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Inactivation of Human Immunodeficiency Virus by a Medical Waste Disposal Process Using Chlorine Dioxide

  • R. Wesley Farr (a1) and Cheryl Walton (a1)

Abstract

Objective:

To study the ability of a medical waste disposal process using chlorine dioxide to inactivate human immunodeficiency virus type 1 (HIV 1).

Design:

Stock HIV-1 (HTLV-IIIB strain) was treated with chlorine dioxide under the following settings: cell culture medium alone, culture medium with 25% blood, culture medium with medical supplies treated by the Condor machine (Winfield Environmental Corp., Escondido, CA). MT-2 cells in 96-well tissue culture plates were inoculated with serial tenfold dilutions of treated and untreated HIV-1. Cytopathic effect was read on day five, and the TCID50 (50% tissue culture infectious dose) was calculated.

Results:

Treatment of HIV-1 with chlorine dioxide in culture medium alone resulted in a 5.25 log10 reduction in TCID50. Treatment of HIV-1 with chlorine dioxide in the presence of 25% blood caused a 6.25 log10 reduction in HIV-1 infectivity Treatment of HIV-1 with chlorine dioxide in the presence of medical supplies treated in the Condor machine resulted in a 4.75 log10 reduction in HIV infectivity.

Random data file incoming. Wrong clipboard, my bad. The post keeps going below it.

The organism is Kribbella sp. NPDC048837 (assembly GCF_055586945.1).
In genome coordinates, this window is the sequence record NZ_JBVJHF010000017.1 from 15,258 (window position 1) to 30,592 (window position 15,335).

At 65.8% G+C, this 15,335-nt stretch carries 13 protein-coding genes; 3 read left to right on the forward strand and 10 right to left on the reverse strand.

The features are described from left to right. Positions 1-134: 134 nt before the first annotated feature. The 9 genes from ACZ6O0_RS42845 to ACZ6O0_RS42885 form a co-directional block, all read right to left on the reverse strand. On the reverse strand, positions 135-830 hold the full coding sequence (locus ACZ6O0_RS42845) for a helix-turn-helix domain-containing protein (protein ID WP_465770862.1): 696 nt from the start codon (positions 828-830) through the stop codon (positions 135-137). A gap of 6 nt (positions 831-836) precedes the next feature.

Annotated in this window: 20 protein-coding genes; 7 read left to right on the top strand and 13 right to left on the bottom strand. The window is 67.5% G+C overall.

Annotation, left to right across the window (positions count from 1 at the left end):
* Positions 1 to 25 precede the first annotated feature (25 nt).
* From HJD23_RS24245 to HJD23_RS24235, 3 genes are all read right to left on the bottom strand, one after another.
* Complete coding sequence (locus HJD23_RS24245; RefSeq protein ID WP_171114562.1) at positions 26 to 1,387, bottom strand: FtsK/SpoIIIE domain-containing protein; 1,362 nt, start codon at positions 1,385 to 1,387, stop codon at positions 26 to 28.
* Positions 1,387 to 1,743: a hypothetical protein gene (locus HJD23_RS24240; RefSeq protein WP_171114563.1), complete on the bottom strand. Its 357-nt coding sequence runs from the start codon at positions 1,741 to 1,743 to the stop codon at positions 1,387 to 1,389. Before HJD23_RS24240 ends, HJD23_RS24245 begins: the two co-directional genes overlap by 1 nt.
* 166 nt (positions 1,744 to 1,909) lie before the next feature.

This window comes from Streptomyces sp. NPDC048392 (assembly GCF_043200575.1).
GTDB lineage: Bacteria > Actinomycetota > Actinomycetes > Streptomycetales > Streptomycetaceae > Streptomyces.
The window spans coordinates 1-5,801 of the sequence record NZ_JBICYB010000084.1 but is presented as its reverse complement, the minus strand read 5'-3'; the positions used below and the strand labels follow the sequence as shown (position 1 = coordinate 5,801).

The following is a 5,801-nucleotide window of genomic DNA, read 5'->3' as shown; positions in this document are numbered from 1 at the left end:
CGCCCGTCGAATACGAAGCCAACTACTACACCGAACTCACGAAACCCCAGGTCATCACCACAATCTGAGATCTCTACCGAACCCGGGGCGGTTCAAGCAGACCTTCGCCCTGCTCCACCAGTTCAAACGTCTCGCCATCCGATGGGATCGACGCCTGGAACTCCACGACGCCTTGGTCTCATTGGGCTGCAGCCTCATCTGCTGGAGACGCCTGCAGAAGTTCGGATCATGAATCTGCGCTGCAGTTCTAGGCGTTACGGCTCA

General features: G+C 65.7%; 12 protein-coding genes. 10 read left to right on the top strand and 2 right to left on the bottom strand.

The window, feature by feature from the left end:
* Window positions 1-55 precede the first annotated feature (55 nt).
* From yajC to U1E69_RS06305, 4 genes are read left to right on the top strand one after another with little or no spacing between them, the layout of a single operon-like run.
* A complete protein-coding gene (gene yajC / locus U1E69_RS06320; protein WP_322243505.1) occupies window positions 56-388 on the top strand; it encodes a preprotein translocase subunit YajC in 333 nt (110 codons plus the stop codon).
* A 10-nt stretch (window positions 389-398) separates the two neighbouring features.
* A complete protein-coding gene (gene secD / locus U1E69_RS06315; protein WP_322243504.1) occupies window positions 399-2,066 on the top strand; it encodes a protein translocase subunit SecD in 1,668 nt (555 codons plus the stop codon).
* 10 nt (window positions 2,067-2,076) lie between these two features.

Conclusions:

Chlorine dioxide inactivated HIV-1 in vitro. Chlorine dioxide inactivated HIV-1 in the presence of blood and in the presence of medical supplies under conditions that simulated the conditions existing in the Condor machine.

Copyright

Corresponding author

Section of Infectious Diseases, Department of Medicine, PO Box 9163, West Virginia University, Morgantown, WV 26506-9163

References

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Inactivation of Human Immunodeficiency Virus by a Medical Waste Disposal Process Using Chlorine Dioxide

  • R. Wesley Farr (a1) and Cheryl Walton (a1)

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